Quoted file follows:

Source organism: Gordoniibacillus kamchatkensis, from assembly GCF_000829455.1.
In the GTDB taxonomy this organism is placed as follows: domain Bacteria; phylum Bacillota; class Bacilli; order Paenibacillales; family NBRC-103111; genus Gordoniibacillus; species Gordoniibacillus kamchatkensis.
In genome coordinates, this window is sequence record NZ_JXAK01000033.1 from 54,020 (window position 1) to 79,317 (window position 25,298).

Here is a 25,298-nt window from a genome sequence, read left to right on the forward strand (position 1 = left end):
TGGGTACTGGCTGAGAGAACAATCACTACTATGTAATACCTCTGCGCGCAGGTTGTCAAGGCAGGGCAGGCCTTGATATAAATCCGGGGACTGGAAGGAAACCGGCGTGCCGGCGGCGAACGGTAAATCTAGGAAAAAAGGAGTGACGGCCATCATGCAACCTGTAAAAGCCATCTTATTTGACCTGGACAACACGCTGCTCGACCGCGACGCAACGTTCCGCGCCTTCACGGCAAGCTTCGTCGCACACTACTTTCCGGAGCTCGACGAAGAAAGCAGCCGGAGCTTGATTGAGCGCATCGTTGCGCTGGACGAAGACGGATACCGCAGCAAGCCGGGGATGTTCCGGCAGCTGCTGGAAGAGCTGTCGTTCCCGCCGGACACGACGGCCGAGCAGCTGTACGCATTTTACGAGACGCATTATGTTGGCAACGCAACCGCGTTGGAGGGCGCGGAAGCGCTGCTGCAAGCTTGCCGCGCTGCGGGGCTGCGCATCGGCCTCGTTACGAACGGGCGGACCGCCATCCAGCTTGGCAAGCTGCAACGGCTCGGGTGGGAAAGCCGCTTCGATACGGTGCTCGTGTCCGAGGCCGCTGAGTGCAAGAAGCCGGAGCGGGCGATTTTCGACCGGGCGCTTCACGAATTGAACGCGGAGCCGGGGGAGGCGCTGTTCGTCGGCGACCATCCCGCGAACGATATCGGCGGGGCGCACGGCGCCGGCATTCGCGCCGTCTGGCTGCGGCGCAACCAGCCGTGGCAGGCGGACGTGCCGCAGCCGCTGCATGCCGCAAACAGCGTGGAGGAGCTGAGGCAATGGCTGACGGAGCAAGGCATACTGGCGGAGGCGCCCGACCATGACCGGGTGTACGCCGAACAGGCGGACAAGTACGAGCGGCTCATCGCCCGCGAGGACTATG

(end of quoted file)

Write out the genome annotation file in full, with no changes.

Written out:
Source organism: Gordoniibacillus kamchatkensis, from assembly GCF_000829455.1.
In the GTDB taxonomy this organism is placed as follows: domain Bacteria; phylum Bacillota; class Bacilli; order Paenibacillales; family NBRC-103111; genus Gordoniibacillus; species Gordoniibacillus kamchatkensis.
In genome coordinates, this window is sequence record NZ_JXAK01000033.1 from 54,020 (window position 1) to 79,317 (window position 25,298).

Here is a 25,298-nt window from a genome sequence, read left to right on the forward strand (position 1 = left end):
TGGGTACTGGCTGAGAGAACAATCACTACTATGTAATACCTCTGCGCGCAGGTTGTCAAGGCAGGGCAGGCCTTGATATAAATCCGGGGACTGGAAGGAAACCGGCGTGCCGGCGGCGAACGGTAAATCTAGGAAAAAAGGAGTGACGGCCATCATGCAACCTGTAAAAGCCATCTTATTTGACCTGGACAACACGCTGCTCGACCGCGACGCAACGTTCCGCGCCTTCACGGCAAGCTTCGTCGCACACTACTTTCCGGAGCTCGACGAAGAAAGCAGCCGGAGCTTGATTGAGCGCATCGTTGCGCTGGACGAAGACGGATACCGCAGCAAGCCGGGGATGTTCCGGCAGCTGCTGGAAGAGCTGTCGTTCCCGCCGGACACGACGGCCGAGCAGCTGTACGCATTTTACGAGACGCATTATGTTGGCAACGCAACCGCGTTGGAGGGCGCGGAAGCGCTGCTGCAAGCTTGCCGCGCTGCGGGGCTGCGCATCGGCCTCGTTACGAACGGGCGGACCGCCATCCAGCTTGGCAAGCTGCAACGGCTCGGGTGGGAAAGCCGCTTCGATACGGTGCTCGTGTCCGAGGCCGCTGAGTGCAAGAAGCCGGAGCGGGCGATTTTCGACCGGGCGCTTCACGAATTGAACGCGGAGCCGGGGGAGGCGCTGTTCGTCGGCGACCATCCCGCGAACGATATCGGCGGGGCGCACGGCGCCGGCATTCGCGCCGTCTGGCTGCGGCGCAACCAGCCGTGGCAGGCGGACGTGCCGCAGCCGCTGCATGCCGCAAACAGCGTGGAGGAGCTGAGGCAATGGCTGACGGAGCAAGGCATACTGGCGGAGGCGCCCGACCATGACCGGGTGTACGCCGAACAGGCGGACAAGTACGAGCGGCTCATCGCCCGCGAGGACTATG